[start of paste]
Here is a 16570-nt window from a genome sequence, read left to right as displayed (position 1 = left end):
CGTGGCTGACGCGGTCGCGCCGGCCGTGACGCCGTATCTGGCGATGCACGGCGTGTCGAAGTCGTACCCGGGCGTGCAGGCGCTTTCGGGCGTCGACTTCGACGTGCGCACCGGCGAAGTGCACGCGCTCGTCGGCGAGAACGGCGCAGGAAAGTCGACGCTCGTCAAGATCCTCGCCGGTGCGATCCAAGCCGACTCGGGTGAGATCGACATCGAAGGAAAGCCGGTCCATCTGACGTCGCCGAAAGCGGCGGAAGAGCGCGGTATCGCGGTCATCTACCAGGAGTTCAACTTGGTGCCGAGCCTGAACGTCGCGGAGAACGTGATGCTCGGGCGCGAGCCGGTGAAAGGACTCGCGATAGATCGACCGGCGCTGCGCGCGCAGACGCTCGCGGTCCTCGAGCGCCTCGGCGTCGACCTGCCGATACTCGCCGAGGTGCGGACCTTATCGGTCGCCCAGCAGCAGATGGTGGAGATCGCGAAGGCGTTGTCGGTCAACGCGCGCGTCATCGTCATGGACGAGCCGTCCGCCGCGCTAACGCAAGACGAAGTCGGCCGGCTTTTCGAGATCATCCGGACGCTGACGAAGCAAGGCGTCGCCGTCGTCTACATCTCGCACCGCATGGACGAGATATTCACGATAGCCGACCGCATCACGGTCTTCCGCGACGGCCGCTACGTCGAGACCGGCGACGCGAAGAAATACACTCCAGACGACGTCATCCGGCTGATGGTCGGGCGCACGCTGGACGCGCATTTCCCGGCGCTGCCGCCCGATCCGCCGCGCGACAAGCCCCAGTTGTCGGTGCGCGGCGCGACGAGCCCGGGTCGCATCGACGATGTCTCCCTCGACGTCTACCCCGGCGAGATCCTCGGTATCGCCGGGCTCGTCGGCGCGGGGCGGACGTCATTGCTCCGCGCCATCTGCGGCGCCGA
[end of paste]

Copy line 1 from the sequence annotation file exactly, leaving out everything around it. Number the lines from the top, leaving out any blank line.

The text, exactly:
Here is a 16570-nt window from a genome sequence, read left to right as displayed (position 1 = left end):